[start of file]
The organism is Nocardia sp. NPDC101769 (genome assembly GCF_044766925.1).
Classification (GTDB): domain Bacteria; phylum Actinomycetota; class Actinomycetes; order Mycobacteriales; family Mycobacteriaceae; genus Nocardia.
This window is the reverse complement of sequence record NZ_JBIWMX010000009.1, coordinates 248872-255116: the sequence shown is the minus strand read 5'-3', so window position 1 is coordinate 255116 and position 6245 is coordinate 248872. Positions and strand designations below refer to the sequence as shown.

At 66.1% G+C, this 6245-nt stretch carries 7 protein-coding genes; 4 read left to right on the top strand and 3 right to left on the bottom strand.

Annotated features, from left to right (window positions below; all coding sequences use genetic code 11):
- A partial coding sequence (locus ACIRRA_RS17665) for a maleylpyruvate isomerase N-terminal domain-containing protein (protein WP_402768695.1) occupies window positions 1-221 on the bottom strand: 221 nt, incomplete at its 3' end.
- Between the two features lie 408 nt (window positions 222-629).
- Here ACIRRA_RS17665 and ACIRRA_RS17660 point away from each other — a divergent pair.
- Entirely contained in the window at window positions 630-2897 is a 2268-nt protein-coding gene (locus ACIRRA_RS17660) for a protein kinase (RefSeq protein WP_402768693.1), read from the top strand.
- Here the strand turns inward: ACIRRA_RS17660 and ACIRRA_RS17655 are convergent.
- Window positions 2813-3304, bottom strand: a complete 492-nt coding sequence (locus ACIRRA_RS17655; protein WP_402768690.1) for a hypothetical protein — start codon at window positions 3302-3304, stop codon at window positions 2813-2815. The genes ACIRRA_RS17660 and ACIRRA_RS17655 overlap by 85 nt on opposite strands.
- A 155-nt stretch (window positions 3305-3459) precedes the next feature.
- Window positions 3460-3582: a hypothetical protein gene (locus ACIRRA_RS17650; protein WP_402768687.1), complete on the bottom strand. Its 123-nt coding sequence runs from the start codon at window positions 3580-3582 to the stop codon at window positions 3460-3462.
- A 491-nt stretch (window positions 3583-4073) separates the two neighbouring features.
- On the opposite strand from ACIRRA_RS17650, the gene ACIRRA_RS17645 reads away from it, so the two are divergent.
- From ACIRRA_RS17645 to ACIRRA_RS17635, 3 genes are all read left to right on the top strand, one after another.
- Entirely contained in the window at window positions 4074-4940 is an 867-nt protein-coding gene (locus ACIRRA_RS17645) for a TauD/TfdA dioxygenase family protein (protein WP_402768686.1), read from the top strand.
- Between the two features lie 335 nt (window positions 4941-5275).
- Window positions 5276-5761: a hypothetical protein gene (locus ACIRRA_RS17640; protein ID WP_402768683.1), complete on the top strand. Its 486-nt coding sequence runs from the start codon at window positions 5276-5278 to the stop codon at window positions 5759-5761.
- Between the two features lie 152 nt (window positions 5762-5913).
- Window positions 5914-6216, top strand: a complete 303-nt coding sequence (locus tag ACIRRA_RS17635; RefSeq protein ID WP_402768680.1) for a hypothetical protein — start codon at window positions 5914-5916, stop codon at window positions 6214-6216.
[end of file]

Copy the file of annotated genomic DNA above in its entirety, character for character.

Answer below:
The organism is Nocardia sp. NPDC101769 (genome assembly GCF_044766925.1).
Classification (GTDB): domain Bacteria; phylum Actinomycetota; class Actinomycetes; order Mycobacteriales; family Mycobacteriaceae; genus Nocardia.
This window is the reverse complement of sequence record NZ_JBIWMX010000009.1, coordinates 248872-255116: the sequence shown is the minus strand read 5'-3', so window position 1 is coordinate 255116 and position 6245 is coordinate 248872. Positions and strand designations below refer to the sequence as shown.

At 66.1% G+C, this 6245-nt stretch carries 7 protein-coding genes; 4 read left to right on the top strand and 3 right to left on the bottom strand.

Annotated features, from left to right (window positions below; all coding sequences use genetic code 11):
- A partial coding sequence (locus ACIRRA_RS17665) for a maleylpyruvate isomerase N-terminal domain-containing protein (protein WP_402768695.1) occupies window positions 1-221 on the bottom strand: 221 nt, incomplete at its 3' end.
- Between the two features lie 408 nt (window positions 222-629).
- Here ACIRRA_RS17665 and ACIRRA_RS17660 point away from each other — a divergent pair.
- Entirely contained in the window at window positions 630-2897 is a 2268-nt protein-coding gene (locus ACIRRA_RS17660) for a protein kinase (RefSeq protein WP_402768693.1), read from the top strand.
- Here the strand turns inward: ACIRRA_RS17660 and ACIRRA_RS17655 are convergent.
- Window positions 2813-3304, bottom strand: a complete 492-nt coding sequence (locus ACIRRA_RS17655; protein WP_402768690.1) for a hypothetical protein — start codon at window positions 3302-3304, stop codon at window positions 2813-2815. The genes ACIRRA_RS17660 and ACIRRA_RS17655 overlap by 85 nt on opposite strands.
- A 155-nt stretch (window positions 3305-3459) precedes the next feature.
- Window positions 3460-3582: a hypothetical protein gene (locus ACIRRA_RS17650; protein WP_402768687.1), complete on the bottom strand. Its 123-nt coding sequence runs from the start codon at window positions 3580-3582 to the stop codon at window positions 3460-3462.
- A 491-nt stretch (window positions 3583-4073) separates the two neighbouring features.
- On the opposite strand from ACIRRA_RS17650, the gene ACIRRA_RS17645 reads away from it, so the two are divergent.
- From ACIRRA_RS17645 to ACIRRA_RS17635, 3 genes are all read left to right on the top strand, one after another.
- Entirely contained in the window at window positions 4074-4940 is an 867-nt protein-coding gene (locus ACIRRA_RS17645) for a TauD/TfdA dioxygenase family protein (protein WP_402768686.1), read from the top strand.
- Between the two features lie 335 nt (window positions 4941-5275).
- Window positions 5276-5761: a hypothetical protein gene (locus ACIRRA_RS17640; protein ID WP_402768683.1), complete on the top strand. Its 486-nt coding sequence runs from the start codon at window positions 5276-5278 to the stop codon at window positions 5759-5761.
- Between the two features lie 152 nt (window positions 5762-5913).
- Window positions 5914-6216, top strand: a complete 303-nt coding sequence (locus tag ACIRRA_RS17635; RefSeq protein ID WP_402768680.1) for a hypothetical protein — start codon at window positions 5914-5916, stop codon at window positions 6214-6216.